By ROBERT RECTOR
EVERY spring when daylight-saving time rolled around, my grandmother would draw a distinction between "God's time and Mr. Roosevelt's time."
Not that she minded the extra sunshine.
It's just that grandmother was a Southern-born, rock-ribbed Republican, and the words "Mr. Roosevelt" would roll off her tongue with the same disagreeing tone usually reserved for "Yankees" or "canker sores."
I mention this because, love it or loathe it, daylight-saving time is just around the corner. In case you didn't notice, under the Energy Policy Act of 2005, the U.S. will begin observing daylight-saving time from the second Sunday in March until the first Sunday in November beginning this year.
Most of Canada will also observe the new period to avoid possible economic losses from confusion with the United States. Which gives the Canadians another reason to dislike us.
And if you don't like it, it will give you another reason to dislike President Bush. It happened on his watch.
Whether this remains permanent depends on studies conducted by some faceless government bureaucracy that will undoubtedly consider the effects of extra daylight while meeting in some windowless room.
In the meantime, come March 11, we can all spring forward.
Not that there is anything new under the sun.
Benjamin Franklin, living in Paris, first conceived the notion of daylight-saving time, according to David Prerau, who wrote "Seize the Daylight: A Brief History of Daylight Saving Time."
He wrote that he was awakened early and was surprised that the sun was up, well before his usual noon rising. He humorously described how he checked the next two days and found that, yes, it actually did rise so early every day. Imagine, he said, how many candles could be saved if people awakened earlier, and he suggested firing cannons in each square at dawn "to wake the sluggards and open their eyes to their true interest."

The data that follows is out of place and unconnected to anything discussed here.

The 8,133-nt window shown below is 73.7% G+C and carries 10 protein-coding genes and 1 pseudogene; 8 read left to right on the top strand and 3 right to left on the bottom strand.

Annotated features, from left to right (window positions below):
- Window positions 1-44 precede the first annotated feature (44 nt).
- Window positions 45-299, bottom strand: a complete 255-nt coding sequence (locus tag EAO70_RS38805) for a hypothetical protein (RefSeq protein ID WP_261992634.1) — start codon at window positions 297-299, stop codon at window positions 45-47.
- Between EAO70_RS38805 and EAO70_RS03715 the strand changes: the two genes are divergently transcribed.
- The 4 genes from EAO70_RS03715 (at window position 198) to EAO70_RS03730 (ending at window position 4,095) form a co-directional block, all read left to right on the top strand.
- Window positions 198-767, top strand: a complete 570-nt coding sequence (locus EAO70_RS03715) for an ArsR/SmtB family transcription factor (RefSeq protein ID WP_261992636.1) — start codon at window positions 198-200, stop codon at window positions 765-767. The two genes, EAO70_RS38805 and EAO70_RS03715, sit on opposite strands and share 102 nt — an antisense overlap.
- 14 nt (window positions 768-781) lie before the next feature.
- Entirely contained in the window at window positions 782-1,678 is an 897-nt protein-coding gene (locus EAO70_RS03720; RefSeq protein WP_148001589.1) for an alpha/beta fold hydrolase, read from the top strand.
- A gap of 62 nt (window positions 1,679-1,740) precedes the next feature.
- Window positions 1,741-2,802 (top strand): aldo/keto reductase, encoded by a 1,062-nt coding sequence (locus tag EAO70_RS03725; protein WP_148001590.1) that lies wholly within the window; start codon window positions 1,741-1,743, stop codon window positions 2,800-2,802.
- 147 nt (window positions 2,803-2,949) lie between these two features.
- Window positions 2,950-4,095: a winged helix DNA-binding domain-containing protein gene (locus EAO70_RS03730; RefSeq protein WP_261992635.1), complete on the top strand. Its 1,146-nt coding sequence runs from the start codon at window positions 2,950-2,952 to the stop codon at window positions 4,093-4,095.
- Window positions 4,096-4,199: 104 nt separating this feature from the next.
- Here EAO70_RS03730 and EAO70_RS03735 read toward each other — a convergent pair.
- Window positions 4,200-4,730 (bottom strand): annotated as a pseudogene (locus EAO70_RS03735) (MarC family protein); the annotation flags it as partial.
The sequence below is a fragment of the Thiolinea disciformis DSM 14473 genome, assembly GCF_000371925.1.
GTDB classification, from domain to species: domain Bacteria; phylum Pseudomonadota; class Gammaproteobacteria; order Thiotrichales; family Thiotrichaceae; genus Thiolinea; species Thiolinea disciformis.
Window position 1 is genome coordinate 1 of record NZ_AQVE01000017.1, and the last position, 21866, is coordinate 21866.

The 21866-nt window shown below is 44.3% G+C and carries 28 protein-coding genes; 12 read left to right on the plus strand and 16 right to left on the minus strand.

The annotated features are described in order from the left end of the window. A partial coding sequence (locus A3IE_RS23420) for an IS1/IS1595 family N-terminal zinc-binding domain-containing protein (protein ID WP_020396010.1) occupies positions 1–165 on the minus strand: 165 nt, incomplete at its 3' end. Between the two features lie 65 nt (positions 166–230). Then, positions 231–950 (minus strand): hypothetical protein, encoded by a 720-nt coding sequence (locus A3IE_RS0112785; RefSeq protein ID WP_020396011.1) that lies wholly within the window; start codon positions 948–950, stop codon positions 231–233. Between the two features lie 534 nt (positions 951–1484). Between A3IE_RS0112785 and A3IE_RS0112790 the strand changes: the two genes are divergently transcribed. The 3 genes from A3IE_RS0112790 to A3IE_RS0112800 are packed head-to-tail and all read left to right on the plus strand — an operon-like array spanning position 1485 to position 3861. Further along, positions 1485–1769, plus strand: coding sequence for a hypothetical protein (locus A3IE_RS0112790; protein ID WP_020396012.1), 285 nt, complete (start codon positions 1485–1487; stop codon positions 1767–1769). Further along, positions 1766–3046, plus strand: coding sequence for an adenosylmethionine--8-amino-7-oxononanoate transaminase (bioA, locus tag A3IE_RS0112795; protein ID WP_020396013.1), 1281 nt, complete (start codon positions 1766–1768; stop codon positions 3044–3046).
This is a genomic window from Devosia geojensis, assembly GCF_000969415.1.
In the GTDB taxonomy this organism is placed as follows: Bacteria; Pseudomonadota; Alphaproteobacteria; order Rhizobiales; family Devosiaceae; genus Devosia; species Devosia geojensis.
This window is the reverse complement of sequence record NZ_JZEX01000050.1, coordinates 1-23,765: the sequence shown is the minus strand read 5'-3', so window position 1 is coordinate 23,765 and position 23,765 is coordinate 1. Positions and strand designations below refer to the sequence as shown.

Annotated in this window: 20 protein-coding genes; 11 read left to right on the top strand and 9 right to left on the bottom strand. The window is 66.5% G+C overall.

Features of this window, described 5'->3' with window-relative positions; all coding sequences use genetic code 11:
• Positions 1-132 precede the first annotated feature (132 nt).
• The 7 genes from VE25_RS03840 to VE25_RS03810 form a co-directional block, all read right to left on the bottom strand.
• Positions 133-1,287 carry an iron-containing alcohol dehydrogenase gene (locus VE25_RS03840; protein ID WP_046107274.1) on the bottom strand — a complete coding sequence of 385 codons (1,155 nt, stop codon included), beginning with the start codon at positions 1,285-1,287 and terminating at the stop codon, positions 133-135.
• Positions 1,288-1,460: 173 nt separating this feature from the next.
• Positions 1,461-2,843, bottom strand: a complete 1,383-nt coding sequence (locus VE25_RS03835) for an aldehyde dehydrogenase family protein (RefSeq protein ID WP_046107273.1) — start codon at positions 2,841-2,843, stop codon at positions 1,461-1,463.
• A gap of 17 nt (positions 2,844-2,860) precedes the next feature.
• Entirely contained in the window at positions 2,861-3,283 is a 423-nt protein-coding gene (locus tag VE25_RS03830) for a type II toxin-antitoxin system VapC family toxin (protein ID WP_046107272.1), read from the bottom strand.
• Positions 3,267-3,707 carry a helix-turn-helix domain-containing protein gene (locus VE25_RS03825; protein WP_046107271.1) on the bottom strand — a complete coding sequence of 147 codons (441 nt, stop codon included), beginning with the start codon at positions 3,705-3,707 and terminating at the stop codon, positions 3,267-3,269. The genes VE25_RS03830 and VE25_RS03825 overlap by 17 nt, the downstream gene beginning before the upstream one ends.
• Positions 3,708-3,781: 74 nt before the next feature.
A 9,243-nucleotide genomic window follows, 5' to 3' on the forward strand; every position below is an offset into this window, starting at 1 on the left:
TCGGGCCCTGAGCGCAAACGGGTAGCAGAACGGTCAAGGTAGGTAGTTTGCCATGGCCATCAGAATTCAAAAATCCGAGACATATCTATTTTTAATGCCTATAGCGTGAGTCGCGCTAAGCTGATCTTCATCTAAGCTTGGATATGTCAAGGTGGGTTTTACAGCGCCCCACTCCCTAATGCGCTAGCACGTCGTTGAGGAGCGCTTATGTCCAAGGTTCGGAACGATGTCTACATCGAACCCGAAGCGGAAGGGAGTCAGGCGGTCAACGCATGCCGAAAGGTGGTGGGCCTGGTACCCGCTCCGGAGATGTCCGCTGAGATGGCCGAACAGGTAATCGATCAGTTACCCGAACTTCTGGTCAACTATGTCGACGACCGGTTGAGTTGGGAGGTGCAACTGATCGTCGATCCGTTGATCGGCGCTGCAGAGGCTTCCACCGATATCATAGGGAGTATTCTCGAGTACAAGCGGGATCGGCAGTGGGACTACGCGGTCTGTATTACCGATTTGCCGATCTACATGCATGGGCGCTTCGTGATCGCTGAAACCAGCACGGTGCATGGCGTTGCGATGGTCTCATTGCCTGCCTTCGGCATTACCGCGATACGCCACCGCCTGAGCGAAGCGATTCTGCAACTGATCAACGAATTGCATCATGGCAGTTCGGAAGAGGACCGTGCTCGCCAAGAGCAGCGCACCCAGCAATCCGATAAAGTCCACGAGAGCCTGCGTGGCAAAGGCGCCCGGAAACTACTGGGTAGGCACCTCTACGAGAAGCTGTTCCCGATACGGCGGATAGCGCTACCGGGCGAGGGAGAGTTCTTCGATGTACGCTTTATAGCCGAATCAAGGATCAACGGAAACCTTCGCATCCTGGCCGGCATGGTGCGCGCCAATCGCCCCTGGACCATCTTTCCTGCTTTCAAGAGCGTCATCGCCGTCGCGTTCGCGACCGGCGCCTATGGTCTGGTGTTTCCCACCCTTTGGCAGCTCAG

Franklin, as usual, was ahead of his time, even if he was engaging in a bit of whimsy. Some historians even attribute Franklin's dictum "early to bed, early to rise, makes a man healthy, wealthy, and wise" to his experience.
Next on stage was British builder William Willett who was known to lament that few people enjoyed the "best part of a summer day," and he came up with the idea of moving the clocks forward in summer to take advantage of the bright beautiful mornings and to give more light in the evening.
What was unsaid is that he wanted his workers to arrive at construction sites earlier and to labor longer. He died never seeing his idea adopted.
It took World War I to get the concept off the ground. The Germans adopted it, followed closely by the British. The U.S. followed, but the law proved unpopular because it obliged people to rise and go to bed earlier than had become customary since the advent of electricity. It was repealed in 1919, when Congress overrode President Woodrow Wilson's veto of the repeal. After fits and starts, it was revived during World War II and continues to this day.
Whether daylight-saving time works as an energy saver is open to some debate. The U.S. Department of Transportation insists that daylight-saving time trims the entire country's electricity usage by a small but significant amount, about 1 percent each day, because less electricity is used for lighting and appliances.
However, there are complaints about the inconvenience of changing many clocks and adjusting to a new sleep schedule. Some argue that the supposed energy savings is offset by by those living in warm climates to cool their homes during summer afternoons and evenings. Others contend that more evening hours of light encourage people to run errands and visit friends, thus consuming more gasoline.
The bottom line, however, is that the majority of people like daylight-saving time.
What is clear is that it leads to some unusual occurrences.
Example: To keep to published timetables, trains cannot leave a station before the scheduled time. So when the clocks fall back one hour in the autumn, all Amtrak trains in the United States that are running on time stop at 2 a.m. and wait one hour before resuming. Overnight passengers are often surprised to find their train at a dead stop and their travel time an hour longer than expected. At the spring DST change, trains instantaneously become an hour behind schedule at 2a.m., but they just keep going and do their best to make up the time.
Another example: In September 1999, the West Bank was on daylight-saving time while Israel had just switched back to standard time. West Bank terrorists prepared time bombs and smuggled them to their Israeli counterparts, who misunderstood the time on the bombs. As the bombs were being planted, they exploded one hour too early, killing three terrorists instead of the intended victims, two busloads of people.